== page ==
New Dell computer....

Discussion in 'Windows 7 Help and Support' started by djwayne, Mar 25, 2012.

  1. NaiyaShamiso

    NaiyaShamiso New Member

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    djwayne, I think that you are taking this as I am atacking your PC personaly. Like singeling out your system and saying that it needs this or it needs that. That is not the case. If you look at my systems specs, they are listed in my profile, I can tell you about something like 10 or 20 things that need to be done on my system. I don't want you to think that I am just picking on you spacificly. Just wanted to make that clear. When I look at any system I can almost always see something that could be done to it or that could be changed or could have been done better. Very seldomly do I ever see a system that I can make changes to to make it better. Like I was saying even my systems are far from perfect.
     
  2. djwayne

    djwayne New Member

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    Why do you feel the urge to "fix" my computer when it is not broken ?? I'm not letting you or anybody like you near my computer.
     
  3. NaiyaShamiso

    NaiyaShamiso New Member

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    I'm not fixing your computer, it is not personal to your computer. I do that to all computers that I see. That is what I was saying that it is not personaly to yours. In all reality you can fill it full of sand to piss on it. It will make no difference to me. Though the point is still valid, it is far from perfect and those where the points that I saw right off hand that could be improved apon. If it runs great, but never think that there is nothing that can be improved on it.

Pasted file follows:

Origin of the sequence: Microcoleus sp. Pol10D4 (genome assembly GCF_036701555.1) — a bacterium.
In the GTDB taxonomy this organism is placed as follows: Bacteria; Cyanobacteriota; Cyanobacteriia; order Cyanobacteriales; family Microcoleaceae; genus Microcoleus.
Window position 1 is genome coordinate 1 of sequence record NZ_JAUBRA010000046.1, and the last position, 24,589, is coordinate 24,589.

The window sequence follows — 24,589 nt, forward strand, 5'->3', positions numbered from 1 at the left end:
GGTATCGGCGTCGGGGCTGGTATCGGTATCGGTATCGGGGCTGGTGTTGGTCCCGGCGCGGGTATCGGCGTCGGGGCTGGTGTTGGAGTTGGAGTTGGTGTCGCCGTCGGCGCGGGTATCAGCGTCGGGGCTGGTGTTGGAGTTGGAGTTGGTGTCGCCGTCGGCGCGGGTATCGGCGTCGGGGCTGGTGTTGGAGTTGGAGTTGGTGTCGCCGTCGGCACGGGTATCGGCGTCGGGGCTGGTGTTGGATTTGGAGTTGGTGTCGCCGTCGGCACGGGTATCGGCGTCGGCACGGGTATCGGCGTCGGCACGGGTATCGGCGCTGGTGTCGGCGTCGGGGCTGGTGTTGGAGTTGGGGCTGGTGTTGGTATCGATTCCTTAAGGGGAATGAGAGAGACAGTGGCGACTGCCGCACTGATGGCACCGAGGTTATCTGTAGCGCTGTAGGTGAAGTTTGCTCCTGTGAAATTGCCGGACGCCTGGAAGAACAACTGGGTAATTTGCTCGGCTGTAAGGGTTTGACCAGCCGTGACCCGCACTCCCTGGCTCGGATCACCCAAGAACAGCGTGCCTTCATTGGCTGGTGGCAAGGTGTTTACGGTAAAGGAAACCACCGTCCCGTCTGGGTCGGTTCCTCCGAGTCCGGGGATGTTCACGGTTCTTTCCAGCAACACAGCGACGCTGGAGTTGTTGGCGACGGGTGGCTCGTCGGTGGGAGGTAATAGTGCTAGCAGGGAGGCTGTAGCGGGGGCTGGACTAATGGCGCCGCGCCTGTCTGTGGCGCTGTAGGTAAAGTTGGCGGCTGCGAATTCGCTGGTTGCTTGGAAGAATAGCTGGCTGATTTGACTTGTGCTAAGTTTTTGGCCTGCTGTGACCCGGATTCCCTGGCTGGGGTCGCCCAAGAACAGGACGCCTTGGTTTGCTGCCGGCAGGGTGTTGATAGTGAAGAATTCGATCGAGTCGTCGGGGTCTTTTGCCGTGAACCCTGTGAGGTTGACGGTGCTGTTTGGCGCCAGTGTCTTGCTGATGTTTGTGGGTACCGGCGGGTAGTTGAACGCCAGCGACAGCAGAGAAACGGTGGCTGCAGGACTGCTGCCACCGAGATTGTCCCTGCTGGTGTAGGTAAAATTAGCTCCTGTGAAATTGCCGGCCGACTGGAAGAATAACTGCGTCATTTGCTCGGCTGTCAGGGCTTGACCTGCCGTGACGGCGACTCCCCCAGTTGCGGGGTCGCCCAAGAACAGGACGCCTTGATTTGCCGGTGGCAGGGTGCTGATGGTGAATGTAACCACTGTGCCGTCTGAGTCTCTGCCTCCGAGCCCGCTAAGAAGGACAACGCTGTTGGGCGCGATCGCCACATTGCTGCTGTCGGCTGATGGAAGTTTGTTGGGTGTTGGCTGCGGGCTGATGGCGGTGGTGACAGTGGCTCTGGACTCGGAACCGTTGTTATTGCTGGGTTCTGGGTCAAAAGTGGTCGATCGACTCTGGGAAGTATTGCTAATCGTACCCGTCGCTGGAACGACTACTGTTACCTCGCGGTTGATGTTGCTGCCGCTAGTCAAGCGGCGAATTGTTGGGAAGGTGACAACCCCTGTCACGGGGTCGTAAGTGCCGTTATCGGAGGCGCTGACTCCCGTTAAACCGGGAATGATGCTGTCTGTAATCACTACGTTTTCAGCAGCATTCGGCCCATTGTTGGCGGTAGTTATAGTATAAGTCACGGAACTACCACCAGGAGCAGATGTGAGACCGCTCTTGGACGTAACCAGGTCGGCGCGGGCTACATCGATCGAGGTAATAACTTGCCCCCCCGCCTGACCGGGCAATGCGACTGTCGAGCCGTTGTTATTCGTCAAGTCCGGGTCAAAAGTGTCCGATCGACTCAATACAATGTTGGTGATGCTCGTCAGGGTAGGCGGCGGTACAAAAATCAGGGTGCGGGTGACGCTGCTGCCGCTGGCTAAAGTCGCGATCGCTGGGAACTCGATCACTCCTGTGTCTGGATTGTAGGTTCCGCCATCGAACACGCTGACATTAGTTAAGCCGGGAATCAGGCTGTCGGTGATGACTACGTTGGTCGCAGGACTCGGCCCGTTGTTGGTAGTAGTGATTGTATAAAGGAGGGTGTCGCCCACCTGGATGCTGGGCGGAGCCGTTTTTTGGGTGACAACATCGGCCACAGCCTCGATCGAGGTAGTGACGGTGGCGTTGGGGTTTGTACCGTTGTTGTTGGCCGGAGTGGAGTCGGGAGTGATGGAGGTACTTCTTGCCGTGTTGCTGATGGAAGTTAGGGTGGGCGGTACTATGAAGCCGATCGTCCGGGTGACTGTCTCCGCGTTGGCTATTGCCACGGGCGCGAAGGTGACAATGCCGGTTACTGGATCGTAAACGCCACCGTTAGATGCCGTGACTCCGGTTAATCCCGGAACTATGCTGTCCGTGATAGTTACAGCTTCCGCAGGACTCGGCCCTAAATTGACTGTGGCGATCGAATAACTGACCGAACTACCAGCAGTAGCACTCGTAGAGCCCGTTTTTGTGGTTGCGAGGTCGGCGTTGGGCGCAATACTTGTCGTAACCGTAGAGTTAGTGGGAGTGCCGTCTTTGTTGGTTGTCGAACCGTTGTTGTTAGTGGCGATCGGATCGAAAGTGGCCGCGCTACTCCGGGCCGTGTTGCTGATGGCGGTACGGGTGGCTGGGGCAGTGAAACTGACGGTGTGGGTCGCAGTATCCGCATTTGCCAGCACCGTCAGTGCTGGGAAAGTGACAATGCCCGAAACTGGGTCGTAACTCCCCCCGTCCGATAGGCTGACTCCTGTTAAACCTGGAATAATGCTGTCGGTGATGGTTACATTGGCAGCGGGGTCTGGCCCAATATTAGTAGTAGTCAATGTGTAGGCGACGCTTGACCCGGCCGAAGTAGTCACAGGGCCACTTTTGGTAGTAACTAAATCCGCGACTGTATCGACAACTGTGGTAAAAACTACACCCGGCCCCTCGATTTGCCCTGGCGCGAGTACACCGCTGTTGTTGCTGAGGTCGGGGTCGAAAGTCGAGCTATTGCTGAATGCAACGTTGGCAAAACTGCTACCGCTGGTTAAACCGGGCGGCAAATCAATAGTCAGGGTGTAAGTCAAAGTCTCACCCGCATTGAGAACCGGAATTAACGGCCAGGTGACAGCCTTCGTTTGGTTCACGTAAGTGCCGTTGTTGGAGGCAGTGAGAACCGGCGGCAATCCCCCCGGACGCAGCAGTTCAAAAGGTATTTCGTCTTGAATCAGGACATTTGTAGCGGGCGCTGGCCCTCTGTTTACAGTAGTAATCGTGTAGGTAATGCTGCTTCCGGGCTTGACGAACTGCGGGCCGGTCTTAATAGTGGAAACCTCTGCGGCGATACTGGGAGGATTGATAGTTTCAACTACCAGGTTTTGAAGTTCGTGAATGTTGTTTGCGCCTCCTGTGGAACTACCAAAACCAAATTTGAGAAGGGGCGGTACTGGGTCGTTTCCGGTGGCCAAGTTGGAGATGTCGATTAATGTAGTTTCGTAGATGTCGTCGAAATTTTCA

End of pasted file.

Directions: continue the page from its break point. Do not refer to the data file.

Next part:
4. djwayne

    djwayne New Member

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    I don't want my computer "improved". I don't want anything about it changed. It's running perfectly now I don't want to jinx it by messing around with it. The only thing I'm going to do with this computer is vacuum it out once in a while.
     
  5. whs

    whs Extraordinary Member

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    That is not such a good idea. A soft brush is better and to get into the inaccesible places use compressed air. Little bottles of compressed air can be purchased in the building markets like Home Depot, etc.
     
  6. djwayne

    djwayne New Member

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    Boy nothing I do is good enough for you guys. I vacuum it out to get the dust bunnies OUT of the computer not just blown from one section to another. Yes compressed air can help to get into small corners but vacuuming removes the debri.
     
  7. whs

    whs Extraordinary Member

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    Well if any, use a small 12 Volt vacuum that does not pull your bits out. A house vacuum is too strong.
     
  8. NaiyaShamiso

    NaiyaShamiso New Member